May 28, 2024
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Linking Northern and Central NJ, Bronx, Manhattan, Westchester and CT

I recently posted a question on a religious social group on Facebook:

“Should newlyweds write thank you notes for wedding/engagement gifts? I grew up with this being an obvious ‘yes’ about expectation of הכרת הטוב. But we find significantly more than half the young couples here do not formally acknowledge gifts… Thoughts?”

In truth, I wanted to expand my question to the other side of the coin, but was initially afraid. My fears were doused, as some of the 20-plus respondents commented on this as well:

“Why are so many people who attend weddings, bar/bat mitzvahs and other simchot not giving a present to the celebrant? (Disclaimer: I personally would exempt from this expectation pulpit rabbis and rebbeim, who are invited almost weekly to a simcha.)”

Among the replies, several stood out. Here are but a few:

“If anyone can stop what they are doing and reserve a night to attend the wedding and give a gift, then I can’t understand why a young couple can’t find the time to write thank-you notes.”

Another scribed a thoughtful and lengthy response that chastised the impersonal nature of today’s gift-giving and, at best, generic reply. “With gift giving being the way it is, are we really surprised that couples are not scrupulous to write thank you notes? There is a feigned feeling of gratitude on both sides.”

What is profound to me is that we, Jews, begin our by saying, “Thank you”—מודה אני לפניך. As soon as our eyes open, we thank God for restoring our soul and granting us another moment of life.

When it comes to our relationship with the divine, our sages instituted a brilliant structure, insuring gratitude as a centerpiece of life:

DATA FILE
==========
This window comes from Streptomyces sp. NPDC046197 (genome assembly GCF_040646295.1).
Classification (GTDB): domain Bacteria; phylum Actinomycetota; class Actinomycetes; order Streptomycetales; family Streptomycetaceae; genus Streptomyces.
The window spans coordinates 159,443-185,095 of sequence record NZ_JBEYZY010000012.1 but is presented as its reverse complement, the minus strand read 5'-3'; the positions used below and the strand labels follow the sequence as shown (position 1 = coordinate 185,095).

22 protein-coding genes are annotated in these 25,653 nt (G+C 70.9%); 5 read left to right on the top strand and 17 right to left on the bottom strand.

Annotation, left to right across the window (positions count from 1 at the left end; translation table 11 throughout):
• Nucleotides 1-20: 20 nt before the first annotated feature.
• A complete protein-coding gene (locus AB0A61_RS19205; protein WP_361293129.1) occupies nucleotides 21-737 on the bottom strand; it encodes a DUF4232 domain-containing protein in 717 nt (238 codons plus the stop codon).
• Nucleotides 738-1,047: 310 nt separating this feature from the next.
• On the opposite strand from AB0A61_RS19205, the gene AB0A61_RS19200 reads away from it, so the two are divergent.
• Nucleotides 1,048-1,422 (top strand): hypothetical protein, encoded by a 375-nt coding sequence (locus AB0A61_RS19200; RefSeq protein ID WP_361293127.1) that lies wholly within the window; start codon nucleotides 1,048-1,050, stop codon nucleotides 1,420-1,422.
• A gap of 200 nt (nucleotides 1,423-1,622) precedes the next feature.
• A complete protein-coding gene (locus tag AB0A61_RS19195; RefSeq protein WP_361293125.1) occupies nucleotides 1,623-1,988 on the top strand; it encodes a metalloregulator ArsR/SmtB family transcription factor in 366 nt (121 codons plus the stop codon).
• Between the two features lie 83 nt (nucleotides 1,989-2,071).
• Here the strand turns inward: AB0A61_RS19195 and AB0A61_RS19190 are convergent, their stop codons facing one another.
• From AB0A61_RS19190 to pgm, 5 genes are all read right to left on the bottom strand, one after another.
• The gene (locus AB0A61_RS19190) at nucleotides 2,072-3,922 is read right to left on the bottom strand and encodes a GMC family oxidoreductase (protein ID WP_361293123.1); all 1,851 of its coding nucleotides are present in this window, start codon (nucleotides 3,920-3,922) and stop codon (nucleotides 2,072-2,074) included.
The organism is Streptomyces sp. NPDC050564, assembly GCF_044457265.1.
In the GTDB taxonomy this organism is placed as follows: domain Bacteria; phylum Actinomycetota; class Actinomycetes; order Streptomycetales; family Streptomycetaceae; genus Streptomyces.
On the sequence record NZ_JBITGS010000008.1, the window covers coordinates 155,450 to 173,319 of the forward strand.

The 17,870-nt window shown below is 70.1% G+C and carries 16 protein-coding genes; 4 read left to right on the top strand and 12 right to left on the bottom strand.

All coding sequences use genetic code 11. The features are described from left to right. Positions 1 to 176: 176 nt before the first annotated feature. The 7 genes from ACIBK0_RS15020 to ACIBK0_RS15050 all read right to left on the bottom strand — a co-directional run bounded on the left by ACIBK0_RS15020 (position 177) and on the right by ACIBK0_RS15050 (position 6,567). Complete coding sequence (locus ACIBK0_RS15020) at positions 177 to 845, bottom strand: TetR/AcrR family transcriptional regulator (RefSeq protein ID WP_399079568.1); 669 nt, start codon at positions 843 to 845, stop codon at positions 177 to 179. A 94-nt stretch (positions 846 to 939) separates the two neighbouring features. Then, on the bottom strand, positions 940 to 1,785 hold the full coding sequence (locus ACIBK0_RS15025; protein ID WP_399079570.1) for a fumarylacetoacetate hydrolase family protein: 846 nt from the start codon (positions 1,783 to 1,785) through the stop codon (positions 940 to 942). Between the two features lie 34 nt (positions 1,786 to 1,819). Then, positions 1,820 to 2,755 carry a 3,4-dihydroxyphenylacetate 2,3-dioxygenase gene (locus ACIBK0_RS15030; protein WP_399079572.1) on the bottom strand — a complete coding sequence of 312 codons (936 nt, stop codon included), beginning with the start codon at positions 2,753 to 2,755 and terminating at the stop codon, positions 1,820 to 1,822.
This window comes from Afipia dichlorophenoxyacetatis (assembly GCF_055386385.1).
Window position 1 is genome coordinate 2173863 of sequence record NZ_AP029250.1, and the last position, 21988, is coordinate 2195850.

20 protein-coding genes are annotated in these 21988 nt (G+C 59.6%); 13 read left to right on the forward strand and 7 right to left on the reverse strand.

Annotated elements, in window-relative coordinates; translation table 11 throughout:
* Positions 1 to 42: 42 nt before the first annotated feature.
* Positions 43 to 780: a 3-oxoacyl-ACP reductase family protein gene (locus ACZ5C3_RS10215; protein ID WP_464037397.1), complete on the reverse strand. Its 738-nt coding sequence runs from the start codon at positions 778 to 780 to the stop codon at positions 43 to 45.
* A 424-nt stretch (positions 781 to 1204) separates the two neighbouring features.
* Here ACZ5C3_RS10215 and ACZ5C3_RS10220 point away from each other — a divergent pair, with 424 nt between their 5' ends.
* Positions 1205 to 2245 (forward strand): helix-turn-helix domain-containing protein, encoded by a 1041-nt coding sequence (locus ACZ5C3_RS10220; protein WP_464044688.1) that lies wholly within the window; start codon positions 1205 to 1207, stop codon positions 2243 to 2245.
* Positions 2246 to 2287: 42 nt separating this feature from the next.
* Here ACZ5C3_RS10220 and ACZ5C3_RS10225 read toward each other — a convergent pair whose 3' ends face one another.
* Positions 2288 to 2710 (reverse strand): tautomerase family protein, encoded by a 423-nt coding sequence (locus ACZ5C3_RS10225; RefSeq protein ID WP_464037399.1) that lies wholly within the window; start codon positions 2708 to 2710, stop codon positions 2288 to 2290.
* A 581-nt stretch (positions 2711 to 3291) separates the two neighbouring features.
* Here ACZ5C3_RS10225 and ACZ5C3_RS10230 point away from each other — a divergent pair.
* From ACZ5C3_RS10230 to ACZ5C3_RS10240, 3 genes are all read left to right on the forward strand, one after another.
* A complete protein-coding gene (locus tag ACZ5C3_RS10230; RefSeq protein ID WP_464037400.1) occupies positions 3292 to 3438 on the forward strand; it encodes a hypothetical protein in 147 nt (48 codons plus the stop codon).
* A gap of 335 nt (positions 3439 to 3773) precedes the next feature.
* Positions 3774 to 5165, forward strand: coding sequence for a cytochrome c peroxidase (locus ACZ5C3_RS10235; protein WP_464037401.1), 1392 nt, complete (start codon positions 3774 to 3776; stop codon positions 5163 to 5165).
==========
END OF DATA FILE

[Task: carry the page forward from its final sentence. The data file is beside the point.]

100 blessings daily (Menachot 43B)

Blessings after (and before) consuming food as commanded in the Torah (Devarim 8:10): ואכלת ושבעת וברכת את ד’ אלוקיך על הארץ הטבה אשר נתן לך

The admonition against excessive self-confidence at the expense of God’s role in our lives (Devarim 8:17-18):

ואמרת בלבבך כחי ועצם ידי עשה לי את החיל הזה. וזכרת את ד’ אלוקיך כי הוא הנתן לך כח לעשות חיל— “That as the Jewish people achieve greater material success, they will view it as their own accomplishments and fail to recognize God for giving them the ability to achieve.”

The flipside of gratitude is selfishness, a trait portrayed at its extreme by Nabal—husband of Avigayil and who shuns a famished David (not-yet king) and his entourage despite Nabal’s excessive life of plenty. His stinginess is magnified, as it comes after David’s legion provided welfare to Nabal’s workers and staff.

David’s response to the ignominy is powerful: ויאמר דוד לאנשיו חגרו איש את חרבו

David is prepared to wipe out Nabal and all his possessions for the slight, (Samuel I, chapter 25). It is only through Avigayil’s intervention and appreciation via a generous food offering, that the onslaught is averted.

While that situation is obviously extreme, the lesson is clear: The importance of extending not only kindness—but of demonstrating appreciation in a tangible way—is sacred in our religion.

As one of the Facebook respondents replied to my original question: “Hakaras hatov never goes ‘out of style.’” Amen!


Mitch Morrison is a journalist and resides in Passaic. He is an occasional contributor to The Jewish Link.

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